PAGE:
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Evans’ Tour hopes vanish in Pyrenees

Defending champion blames illness for losing ground on stage 16

  • AP
  • Published: 00:00 July 20, 2012
  • Gulf News

  • Image Credit: Reuters
  • Australian Cadel Evans is cheered by spectators as he struggles during the 16th stage between Pau and Bagneres-de-Luchon on Wednesday. Last year’s champion saw his hopes of retaining the title slip away after a difficult day.

Bagneres-De-Luchon, France: Cadel Evans’ hopes of retaining his Tour de France title collapsed on Wednesday in the first day of Pyrenees punishment, losing ground to leader Bradley Wiggins in the 16th stage won by Thomas Voeckler.

Evans fell from fourth to seventh overall after struggling on the last two climbs out of four in the stage, while Wiggins wore the yellow jersey a little more comfortably.

Evans said he had been battling stomach problems.

“When you have it two hours before the race there’s not a lot you can do,” the 35-year-old Australian said. “I did not think it would affect me in the race, but obviously that’s not my normal level.

“It’s pretty much the Tour de France over for me.”

Voeckler dominated the 197-kilometre (123-mile) course from Pau to Bagneres-de-Luchon, the Frenchman leading a breakaway for his second stage victory of the Tour. He also won Stage 10 and has four in total.

“Every one of the mountain passes was a race for me,” said Voeckler, who captured the polka dot jersey for the best climber from Fredrik Kessiakoff of Sweden. “Today I did what many young riders dream of doing — leading everyone over all four summits.”

“I knew every km of this course today and it served me well.”

Chris Anker Sorensen of Denmark was second, one-minute, 40 seconds back. The top title contenders — Wiggins, Sky teammate and compatriot Christopher Froome of Britain and Vincenzo Nibali of Italy — finished more than seven minutes back.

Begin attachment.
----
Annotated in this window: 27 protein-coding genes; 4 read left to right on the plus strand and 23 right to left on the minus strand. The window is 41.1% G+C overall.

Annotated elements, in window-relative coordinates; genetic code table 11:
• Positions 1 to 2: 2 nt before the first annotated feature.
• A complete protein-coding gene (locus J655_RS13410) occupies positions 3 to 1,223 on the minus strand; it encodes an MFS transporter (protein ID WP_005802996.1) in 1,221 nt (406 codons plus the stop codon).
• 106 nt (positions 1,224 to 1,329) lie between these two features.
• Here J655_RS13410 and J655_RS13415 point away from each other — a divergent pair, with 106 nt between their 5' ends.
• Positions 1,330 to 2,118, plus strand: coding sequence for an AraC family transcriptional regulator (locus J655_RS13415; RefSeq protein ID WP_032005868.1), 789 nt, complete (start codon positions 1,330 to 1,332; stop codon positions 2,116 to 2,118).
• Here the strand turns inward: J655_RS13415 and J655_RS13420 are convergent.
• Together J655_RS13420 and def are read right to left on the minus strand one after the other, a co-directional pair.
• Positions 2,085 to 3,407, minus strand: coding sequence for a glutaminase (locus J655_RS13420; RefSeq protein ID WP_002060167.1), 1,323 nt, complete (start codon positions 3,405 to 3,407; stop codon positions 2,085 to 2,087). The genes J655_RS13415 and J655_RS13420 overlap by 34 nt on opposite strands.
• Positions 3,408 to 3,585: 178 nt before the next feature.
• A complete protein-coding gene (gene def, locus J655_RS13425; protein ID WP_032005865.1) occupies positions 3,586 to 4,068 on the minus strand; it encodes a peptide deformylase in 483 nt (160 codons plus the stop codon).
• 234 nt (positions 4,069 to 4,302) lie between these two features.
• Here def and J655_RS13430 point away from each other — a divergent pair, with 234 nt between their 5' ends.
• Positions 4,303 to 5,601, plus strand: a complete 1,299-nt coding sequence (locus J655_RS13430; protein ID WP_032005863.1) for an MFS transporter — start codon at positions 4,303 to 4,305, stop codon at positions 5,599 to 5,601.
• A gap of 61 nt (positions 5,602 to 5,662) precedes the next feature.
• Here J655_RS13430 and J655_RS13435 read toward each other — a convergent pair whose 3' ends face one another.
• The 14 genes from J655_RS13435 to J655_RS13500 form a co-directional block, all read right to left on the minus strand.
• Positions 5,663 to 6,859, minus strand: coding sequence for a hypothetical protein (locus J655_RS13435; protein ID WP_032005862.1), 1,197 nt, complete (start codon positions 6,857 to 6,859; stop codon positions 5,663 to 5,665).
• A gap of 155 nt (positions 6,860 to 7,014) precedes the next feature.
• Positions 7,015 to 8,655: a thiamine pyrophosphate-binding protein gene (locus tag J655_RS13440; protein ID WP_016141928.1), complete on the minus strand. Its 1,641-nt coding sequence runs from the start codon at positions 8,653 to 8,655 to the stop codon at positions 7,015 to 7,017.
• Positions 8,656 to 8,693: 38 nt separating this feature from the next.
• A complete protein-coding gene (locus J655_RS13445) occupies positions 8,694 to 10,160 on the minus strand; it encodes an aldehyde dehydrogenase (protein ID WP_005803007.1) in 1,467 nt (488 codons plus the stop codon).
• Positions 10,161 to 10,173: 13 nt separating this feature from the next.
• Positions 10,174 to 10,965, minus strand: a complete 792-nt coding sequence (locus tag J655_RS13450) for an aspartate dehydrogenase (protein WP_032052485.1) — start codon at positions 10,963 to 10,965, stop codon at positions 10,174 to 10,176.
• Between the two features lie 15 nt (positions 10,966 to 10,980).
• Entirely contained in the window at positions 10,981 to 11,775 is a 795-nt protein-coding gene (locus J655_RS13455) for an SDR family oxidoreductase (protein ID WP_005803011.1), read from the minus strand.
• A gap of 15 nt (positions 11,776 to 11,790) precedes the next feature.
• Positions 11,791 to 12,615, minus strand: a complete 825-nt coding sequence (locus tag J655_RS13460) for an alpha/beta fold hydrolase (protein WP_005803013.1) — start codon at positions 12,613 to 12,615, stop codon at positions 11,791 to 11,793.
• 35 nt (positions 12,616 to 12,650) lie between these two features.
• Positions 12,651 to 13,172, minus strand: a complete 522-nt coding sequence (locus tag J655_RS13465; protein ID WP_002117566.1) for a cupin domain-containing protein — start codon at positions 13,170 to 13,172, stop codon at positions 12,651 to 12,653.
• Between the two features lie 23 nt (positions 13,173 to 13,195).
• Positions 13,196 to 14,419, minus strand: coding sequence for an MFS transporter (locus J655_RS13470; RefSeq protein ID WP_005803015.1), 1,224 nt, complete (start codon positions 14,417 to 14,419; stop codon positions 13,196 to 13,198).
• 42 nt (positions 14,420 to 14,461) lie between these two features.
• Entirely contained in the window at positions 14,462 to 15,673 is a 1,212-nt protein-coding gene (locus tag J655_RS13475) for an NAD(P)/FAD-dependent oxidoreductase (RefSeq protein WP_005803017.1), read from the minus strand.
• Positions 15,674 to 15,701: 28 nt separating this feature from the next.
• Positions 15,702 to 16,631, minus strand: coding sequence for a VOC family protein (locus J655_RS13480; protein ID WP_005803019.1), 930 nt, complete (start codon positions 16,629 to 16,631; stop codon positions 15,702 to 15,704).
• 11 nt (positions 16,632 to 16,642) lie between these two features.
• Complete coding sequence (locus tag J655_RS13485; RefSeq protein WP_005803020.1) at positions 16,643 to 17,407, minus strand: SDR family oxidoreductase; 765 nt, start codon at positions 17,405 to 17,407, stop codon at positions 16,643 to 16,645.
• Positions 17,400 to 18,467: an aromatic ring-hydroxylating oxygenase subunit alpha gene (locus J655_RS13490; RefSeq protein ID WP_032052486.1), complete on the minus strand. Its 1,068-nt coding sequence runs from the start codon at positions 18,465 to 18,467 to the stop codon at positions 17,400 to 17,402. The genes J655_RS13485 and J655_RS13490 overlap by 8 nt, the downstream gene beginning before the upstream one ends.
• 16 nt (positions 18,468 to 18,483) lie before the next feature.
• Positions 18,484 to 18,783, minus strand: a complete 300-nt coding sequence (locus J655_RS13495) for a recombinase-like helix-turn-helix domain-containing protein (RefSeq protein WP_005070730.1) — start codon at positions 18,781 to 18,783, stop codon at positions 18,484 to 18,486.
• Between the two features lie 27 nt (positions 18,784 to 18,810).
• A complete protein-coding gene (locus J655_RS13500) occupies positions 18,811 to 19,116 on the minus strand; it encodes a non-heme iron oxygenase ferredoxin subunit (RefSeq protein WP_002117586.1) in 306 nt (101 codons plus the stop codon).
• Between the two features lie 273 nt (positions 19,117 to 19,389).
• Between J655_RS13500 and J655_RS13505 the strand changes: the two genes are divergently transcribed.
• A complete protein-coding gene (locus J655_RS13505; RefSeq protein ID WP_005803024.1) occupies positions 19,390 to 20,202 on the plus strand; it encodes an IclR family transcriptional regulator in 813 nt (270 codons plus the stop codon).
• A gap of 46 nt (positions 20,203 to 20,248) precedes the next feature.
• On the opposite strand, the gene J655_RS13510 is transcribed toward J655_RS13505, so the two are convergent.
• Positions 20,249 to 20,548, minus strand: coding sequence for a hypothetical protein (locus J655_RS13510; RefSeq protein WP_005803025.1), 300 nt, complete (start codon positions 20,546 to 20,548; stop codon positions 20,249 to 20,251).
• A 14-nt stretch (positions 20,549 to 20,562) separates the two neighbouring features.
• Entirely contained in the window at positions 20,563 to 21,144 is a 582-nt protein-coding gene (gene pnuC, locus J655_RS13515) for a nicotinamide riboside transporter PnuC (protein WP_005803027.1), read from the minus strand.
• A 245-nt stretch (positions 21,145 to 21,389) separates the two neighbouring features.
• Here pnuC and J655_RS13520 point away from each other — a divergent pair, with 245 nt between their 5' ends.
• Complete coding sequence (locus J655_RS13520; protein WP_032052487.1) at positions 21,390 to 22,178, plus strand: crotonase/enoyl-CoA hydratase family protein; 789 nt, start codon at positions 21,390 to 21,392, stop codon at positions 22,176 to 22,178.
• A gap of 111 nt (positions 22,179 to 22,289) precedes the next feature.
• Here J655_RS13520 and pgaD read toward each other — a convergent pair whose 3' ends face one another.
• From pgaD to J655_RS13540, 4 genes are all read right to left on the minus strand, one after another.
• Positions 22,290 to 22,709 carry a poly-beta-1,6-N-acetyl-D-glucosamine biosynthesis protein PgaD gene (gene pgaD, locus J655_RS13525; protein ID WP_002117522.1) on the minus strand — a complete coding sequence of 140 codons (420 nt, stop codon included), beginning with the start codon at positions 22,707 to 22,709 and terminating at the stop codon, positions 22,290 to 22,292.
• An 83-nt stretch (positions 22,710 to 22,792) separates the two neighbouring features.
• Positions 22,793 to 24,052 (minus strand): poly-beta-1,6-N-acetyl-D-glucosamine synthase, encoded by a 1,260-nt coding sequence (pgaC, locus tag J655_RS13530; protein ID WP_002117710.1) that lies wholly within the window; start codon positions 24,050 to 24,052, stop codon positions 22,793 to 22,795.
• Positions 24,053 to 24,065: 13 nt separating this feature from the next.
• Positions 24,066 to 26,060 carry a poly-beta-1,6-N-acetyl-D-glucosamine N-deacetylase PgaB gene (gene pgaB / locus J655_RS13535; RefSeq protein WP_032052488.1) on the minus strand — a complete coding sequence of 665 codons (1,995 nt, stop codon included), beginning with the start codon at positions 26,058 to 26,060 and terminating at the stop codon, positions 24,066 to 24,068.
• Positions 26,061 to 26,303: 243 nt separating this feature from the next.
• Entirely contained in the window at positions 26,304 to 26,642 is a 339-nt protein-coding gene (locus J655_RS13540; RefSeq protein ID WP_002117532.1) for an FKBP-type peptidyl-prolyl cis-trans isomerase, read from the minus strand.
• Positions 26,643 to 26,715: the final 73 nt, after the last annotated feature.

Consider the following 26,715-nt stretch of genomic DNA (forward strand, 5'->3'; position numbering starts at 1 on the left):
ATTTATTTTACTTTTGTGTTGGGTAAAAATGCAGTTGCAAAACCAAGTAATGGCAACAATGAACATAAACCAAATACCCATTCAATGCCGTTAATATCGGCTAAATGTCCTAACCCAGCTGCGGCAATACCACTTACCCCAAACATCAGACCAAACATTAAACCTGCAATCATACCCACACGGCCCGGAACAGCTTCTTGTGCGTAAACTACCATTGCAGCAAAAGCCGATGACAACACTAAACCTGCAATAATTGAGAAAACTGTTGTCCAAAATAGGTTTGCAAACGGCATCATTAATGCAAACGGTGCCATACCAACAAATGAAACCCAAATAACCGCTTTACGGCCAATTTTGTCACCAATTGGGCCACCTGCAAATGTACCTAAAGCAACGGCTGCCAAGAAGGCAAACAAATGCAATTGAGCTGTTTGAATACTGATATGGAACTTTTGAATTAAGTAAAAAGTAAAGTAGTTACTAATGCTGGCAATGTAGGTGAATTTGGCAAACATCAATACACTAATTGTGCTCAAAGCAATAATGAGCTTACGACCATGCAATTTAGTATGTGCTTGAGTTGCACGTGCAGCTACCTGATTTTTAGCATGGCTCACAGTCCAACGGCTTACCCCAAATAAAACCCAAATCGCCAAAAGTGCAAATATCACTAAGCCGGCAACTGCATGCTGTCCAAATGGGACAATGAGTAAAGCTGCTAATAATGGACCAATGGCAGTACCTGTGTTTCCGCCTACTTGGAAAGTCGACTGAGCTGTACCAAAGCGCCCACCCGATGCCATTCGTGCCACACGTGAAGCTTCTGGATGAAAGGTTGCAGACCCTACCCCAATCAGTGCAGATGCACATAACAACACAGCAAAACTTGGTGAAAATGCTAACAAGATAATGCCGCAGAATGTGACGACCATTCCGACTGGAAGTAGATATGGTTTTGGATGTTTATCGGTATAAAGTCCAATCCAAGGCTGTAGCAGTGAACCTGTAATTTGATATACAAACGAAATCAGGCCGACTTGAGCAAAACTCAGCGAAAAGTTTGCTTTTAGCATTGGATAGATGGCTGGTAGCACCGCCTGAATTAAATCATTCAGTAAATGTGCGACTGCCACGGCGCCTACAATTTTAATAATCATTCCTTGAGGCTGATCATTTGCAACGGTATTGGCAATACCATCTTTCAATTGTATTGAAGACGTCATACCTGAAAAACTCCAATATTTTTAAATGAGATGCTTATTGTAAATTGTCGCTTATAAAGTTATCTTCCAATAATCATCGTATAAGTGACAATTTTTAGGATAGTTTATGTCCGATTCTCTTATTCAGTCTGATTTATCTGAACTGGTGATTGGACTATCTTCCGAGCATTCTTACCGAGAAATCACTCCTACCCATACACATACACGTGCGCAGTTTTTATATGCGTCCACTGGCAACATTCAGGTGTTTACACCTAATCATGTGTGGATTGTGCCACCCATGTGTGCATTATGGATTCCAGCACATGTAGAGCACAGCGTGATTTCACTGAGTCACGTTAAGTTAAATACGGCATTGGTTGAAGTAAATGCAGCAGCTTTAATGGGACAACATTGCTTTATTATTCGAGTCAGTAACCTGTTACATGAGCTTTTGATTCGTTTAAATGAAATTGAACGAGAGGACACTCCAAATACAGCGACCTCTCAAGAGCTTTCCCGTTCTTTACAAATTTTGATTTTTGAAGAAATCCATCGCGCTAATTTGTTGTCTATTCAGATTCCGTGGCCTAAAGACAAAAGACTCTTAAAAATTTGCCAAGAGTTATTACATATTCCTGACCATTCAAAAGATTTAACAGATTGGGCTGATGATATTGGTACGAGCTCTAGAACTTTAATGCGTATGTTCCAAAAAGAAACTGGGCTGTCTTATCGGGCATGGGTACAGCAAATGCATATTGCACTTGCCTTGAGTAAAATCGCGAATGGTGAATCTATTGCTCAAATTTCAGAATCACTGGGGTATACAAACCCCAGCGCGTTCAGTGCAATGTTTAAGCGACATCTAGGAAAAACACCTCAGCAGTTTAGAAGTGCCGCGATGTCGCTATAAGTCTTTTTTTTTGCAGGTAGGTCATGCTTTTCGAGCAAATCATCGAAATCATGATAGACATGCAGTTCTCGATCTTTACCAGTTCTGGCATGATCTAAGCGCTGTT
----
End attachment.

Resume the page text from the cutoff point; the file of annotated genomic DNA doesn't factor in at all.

The Tour was riding under a new doping cloud. RadioShack team leader Frank Schleck was expelled from the race on Tuesday after testing positive for a banned diuretic.

Overall, Wiggins leads second-placed Froome by 2:05 and third-placed Nibali by 2:23. Jurgen Van Den Broeck of Belgium moved up to fourth, 5:46 back. Evans crossed nearly four minutes behind Wiggins to drop to 8:06 off the pace.

A bunch of 38 riders broke away early, but the big climbs took their toll and the group divided. Cyclists first scaled the Aubisque and Tourmalet passes — two of the toughest climbs in cycling — followed by the category-1 Aspin and Peyresourde passes. The last peak was 15.5 kms from the finish, before a long descent.

Voeckler grimaced, his jersey unzipped and his body rocking from side to side in rhythm with his pedal strokes as he climbed the ascents.

“I’m the first person to admit that I’m not beautiful on the bike,” the Europcar rider said. “I’m a frowner ... That’s my way of doing it — when I’m in pain, that’s the way look.”

After the three biggest climbs, the stage looked like a two-man race between Voeckler and Brice Feillu of France.

With 22 kms left, Voeckler stepped it up, pulling away. Sorensen then caught up with Feillu and overtook him.

On the ascent to the Aspin pass, the day’s third big climb, Evans started to lag. The Australian couldn’t keep pace with BMC teammate Amael Moinard of Belgium.

Evans was about 40 seconds back of his teammates, but recovered and joined the pack by the foot of the day’s last climb after receiving an escort. But Evans struggled on the last climb, continuing to lose time afterward.

Two American veterans ran into mishaps. Chris Horner, riding in his sixth Tour, had just fixed a punctured tire when he veered into some bushes, requiring a new bike to return to the race.

On the downhill from the Tourmalet pass, 17-Tour veteran George Hincapie crashed and required treatment for his injured left shoulder and knee from team staff and the race doctor.

The 17th stage offers the last big day of mountain climbing, with a 143.5-km slog up three hard ascents that includes an uphill finish from Bagneres-de-Luchon to Peyragudes.

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